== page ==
No matter what time of year you visit Exmoor, there is a wonderful romantic atmosphere, so it is no wonder why so many of the great romantic poets chose to make themselves at home there. In fact, several of them even claim to have discovered Exmoor! Here are some of the poets who were inspired by the beautiful Exmoor landscape.

Percy Bysshe Shelley
4th August 1792 – 8th July 1822

As you would expect from one of the major Romantic Poets, Shelley lived fast and died young. Famous, not only for his poems, which received critical acclaim after his untimely death, but also for his social and political views and his second wife, Mary Shelley, the author of Frankenstein.
Shelley would visit Lynmouth on Exmoor during the summer of 1812 after eloping there with his first wife. During his stay, he worked on several political pamphlets as well as his piece Queen Mab. The pamphlets caused such a stir with his radical views, that he was under government surveillance for much of his time in Devon. Ironically, he was the son of a Whig MP and there was an assumption that Shelley would inherit his father’s seat in parliament when he moved into the House of Lords.

Shelley wrote about his time in Lynmouth, saying the following about the village: “Little Lynmouth, then some thirty cottages, rose clad and myrtle clad, nestling at the foot of the hills. It was enough.”

It is documented that Shelley spent much of his time wandering the countryside alone and visiting the Valley of Rocks which he frequently sketched on the back of old letters. It is believed that he stated at Blackmore’s Lodgings, which belonged to the aunt of the author R D Blackmore. The property was later demolished and a new one was built in its place named Shelley’s Cottage, which later was rebuilt as Shelley’s Cottage Hotel.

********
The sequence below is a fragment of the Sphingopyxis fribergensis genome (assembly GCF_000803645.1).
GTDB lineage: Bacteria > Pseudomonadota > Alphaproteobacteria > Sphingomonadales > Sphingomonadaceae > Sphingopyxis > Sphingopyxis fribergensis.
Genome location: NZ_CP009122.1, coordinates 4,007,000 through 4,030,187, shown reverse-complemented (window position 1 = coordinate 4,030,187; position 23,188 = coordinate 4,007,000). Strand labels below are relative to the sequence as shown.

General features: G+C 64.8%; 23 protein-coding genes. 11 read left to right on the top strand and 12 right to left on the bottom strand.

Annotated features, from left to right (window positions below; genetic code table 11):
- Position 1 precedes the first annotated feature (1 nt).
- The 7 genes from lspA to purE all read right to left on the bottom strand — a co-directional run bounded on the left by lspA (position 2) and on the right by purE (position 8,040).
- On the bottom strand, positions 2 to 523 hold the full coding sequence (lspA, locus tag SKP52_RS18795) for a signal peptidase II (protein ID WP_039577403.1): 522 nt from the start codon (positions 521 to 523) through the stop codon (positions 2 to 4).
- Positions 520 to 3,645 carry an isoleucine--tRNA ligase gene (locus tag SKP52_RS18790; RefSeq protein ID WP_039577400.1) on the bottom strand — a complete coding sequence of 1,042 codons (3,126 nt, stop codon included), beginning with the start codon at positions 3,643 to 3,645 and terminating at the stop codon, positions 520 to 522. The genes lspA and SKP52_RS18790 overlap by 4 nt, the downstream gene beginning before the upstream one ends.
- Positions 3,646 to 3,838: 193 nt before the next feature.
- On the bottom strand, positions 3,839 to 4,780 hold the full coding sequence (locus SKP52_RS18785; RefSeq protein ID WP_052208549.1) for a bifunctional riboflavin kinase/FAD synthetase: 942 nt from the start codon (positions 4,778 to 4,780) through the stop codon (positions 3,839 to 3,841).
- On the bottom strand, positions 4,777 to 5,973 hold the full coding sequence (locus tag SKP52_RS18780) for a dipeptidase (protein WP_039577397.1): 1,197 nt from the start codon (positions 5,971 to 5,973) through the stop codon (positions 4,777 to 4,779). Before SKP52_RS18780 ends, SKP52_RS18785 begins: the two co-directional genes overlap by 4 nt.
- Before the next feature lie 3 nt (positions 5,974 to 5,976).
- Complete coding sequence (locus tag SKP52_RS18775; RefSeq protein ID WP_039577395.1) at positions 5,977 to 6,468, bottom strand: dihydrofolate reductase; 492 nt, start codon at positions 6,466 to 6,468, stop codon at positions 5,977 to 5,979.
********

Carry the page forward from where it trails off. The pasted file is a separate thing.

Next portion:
Shelley, his wife and their friend who was staying with them, secretly left Devon leaving many unpaid debts. It was after leaving Devon that he met his second wife, Mary Goodwin and became involved with Lord Byron. He died at the age of 29 while out boating in Italy.

William Wordsworth
7th April 1770 – 23rd April 1850

Along with Samuel Taylor Coleridge, who we’ll hear about later, Wordsworth was one of the poets that launched the Romantic Age in English Literature. Their joint publication Lyrical Ballads is believed to have been inspired by Exmoor, where the pair would regularly walk.

He moved to the Quantocks with his sister to be close to Coleridge who was living on the Devon/Somerset border and the three would meet up for discussions, walks and to try out their poetry on one another.
Wordsworth’s sister Dorothy, a poet in her own right, recorded the events of their walks while in the area, including one where they walked around Lynton and the Valley of Rocks which impressed the three of them greatly, so much so that an area of Lynton featured in his poem Reflections on Leaving a Place of Retirement.

He was poet laureate from 1843 until his death in 1850, only accepting the title after the prime minister insisted that he wouldn’t actually have to do anything, he became the only poet laureate to write no official verses.